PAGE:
The most important part of the book is when Dorian destroys the portrait because he thinks it is the cause of all his troubles. He stabs the painting out of anger and despair. Dorian is found dead on the floor by the housekeepers. He looks old and worn out. However, the portrait returns to its natural state, showing Dorian as a young, naive man.

“The Picture of Dorian Gray” is a strong story about how vanity and uncontrolled desires can lead to bad things. It is a cautionary story about what happens when you don’t take moral responsibility for your actions and the fall that comes with living a life entirely of excess and superficiality. This book has been a classic for a long time because it has a mix of Gothic horror and philosophical thoughts about what beauty and morals are.

Madame Bovary” by Gustave Flaubert

  • Year Published: 1856
  • Publisher: Revue de Paris (serialized)
  • Original Language: French

Gustave Flaubert’s “Madame Bovary” is a groundbreaking book about a young woman whose dreams and wishes clash with the everyday things that happen to her. It was published in 1856 and is often considered a masterpiece of realist literature because it shows how tragic it can be to have escape dreams and wants that you can’t have.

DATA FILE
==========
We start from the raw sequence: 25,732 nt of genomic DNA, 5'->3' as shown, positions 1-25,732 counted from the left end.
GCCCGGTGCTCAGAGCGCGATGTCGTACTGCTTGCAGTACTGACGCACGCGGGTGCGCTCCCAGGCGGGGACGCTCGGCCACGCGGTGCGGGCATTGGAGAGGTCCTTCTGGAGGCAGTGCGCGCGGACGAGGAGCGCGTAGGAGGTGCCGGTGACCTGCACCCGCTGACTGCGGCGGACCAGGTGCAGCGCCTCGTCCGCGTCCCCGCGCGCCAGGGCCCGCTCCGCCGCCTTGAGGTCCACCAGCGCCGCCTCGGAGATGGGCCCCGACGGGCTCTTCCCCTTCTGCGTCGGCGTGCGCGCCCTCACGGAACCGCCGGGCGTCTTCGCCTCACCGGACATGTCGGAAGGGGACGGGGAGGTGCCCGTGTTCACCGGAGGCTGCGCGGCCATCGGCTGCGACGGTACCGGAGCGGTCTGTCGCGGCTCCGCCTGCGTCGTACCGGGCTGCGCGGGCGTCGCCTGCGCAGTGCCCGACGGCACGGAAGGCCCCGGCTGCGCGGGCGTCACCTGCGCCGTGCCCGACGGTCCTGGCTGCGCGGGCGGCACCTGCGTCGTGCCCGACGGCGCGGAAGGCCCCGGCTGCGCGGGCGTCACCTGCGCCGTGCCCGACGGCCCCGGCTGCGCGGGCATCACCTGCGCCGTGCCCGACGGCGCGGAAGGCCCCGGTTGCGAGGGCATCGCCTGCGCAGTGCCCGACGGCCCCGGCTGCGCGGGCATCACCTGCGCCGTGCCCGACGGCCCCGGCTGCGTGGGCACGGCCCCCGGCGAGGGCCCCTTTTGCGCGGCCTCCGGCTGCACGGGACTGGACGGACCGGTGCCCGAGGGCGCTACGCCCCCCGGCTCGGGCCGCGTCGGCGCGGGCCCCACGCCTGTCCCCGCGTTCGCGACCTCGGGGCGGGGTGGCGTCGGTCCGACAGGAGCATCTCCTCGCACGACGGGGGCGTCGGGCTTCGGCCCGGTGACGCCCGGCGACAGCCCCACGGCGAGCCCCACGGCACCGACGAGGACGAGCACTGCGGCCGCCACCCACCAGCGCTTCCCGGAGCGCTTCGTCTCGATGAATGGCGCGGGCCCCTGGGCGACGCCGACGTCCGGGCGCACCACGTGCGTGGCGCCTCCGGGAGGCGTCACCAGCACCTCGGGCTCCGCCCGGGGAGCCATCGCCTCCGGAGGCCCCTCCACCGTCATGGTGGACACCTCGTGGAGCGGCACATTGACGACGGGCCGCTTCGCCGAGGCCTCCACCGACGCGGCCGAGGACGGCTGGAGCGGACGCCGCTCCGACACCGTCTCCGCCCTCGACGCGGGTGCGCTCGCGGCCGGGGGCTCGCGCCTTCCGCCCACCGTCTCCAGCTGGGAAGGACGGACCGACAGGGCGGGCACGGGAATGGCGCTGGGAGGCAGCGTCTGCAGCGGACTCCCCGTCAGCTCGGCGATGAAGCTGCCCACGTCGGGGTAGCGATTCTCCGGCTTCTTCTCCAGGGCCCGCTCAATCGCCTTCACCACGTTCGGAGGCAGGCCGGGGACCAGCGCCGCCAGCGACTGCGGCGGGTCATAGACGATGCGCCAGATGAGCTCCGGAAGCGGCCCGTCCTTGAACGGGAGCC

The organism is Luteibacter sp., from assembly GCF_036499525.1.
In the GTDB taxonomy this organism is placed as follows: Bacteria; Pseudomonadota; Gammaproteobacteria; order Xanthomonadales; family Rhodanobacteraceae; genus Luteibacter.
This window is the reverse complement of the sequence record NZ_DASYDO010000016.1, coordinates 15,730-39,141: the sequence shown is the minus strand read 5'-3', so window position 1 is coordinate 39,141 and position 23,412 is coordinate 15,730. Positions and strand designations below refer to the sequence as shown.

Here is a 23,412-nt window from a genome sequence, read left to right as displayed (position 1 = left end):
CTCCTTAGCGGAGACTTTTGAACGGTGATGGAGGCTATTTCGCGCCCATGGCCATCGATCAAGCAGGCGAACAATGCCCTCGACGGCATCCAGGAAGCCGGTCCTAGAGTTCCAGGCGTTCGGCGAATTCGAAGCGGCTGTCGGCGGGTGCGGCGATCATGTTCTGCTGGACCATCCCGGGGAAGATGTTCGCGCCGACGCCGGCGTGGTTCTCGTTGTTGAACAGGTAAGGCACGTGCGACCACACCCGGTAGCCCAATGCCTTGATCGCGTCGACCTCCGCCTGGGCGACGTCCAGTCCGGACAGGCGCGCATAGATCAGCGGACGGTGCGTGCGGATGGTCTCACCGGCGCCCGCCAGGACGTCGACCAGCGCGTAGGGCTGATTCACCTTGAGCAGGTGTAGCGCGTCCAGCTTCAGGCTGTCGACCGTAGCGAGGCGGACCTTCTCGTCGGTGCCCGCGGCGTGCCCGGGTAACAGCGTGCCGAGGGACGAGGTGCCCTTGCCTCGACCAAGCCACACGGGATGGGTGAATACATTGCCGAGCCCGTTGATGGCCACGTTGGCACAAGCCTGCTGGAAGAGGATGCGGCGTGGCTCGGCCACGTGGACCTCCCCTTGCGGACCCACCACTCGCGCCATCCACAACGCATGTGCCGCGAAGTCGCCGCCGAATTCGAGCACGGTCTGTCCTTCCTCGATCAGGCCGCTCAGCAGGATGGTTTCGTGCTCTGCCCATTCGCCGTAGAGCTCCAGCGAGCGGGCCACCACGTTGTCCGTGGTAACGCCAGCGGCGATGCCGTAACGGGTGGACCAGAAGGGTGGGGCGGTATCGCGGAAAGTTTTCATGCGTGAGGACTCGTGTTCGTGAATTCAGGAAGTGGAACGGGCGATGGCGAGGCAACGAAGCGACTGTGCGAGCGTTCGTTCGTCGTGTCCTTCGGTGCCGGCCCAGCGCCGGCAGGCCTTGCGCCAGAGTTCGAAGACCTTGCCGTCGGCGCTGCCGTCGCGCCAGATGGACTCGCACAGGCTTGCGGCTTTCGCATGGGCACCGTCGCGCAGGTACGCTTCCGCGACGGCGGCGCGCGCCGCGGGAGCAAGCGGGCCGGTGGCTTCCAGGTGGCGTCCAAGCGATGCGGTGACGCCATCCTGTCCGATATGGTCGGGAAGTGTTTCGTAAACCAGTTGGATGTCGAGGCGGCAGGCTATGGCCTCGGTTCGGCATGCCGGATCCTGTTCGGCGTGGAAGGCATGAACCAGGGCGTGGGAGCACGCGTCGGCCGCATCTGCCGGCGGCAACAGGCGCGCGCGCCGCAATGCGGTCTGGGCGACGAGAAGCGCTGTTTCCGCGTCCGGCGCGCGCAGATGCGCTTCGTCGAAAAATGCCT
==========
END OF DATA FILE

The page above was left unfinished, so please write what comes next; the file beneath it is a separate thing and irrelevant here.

Emma Bovary is the main character of the story. She is a young woman with romantic ideas who married Charles Bovary, a simple and kind country doctor. Emma quickly grows bored and unhappy with her marriage and life in the country. Because of the romance books she read when she was a child, she dreamed of a more exciting and passionate life. She doesn’t like her husband’s adoration or how quiet their country life is.

To escape her boredom, Emma engages in two extramarital affairs. She first dates Rodolphe, a wealthy farmer, but he breaks up with her in the end. After that, she dates Léon, a young law clerk, but their relationship also ends badly. Emma’s search for love and energy through these relationships only brings her short-term joy and, in the end, more sadness.

Along with her love adventures, Emma spends a lot of money to live the fancy life she has always wanted. She takes on huge bills that Charles needs to learn about. Because she spends money without thinking, the family is in a financial problem and could lose everything because of her careless spending.

At the end of the book, Emma does something awful because she is overwhelmed by her bills, disappointed that her lovers have left her, and stuck in a life that doesn’t make her happy. She kills herself by taking arsenic because she thinks that death is the only way out of her pain. At the end of the book, grief causes Charles’ death, and their daughter goes to live with a poor cousin.

“Madame Bovary” is a deep look at the risks of having high hopes and wanting things that are out of reach. The book by Flaubert is an attack on romantic idealism, which can destroy oneself. It’s the sad story of a woman’s search for excitement that is out of her reach and the terrible things that happen to her and the people around her because of it. The book has had a significant impact on many people. It continues to speak to us about the human situation powerfully and timelessly.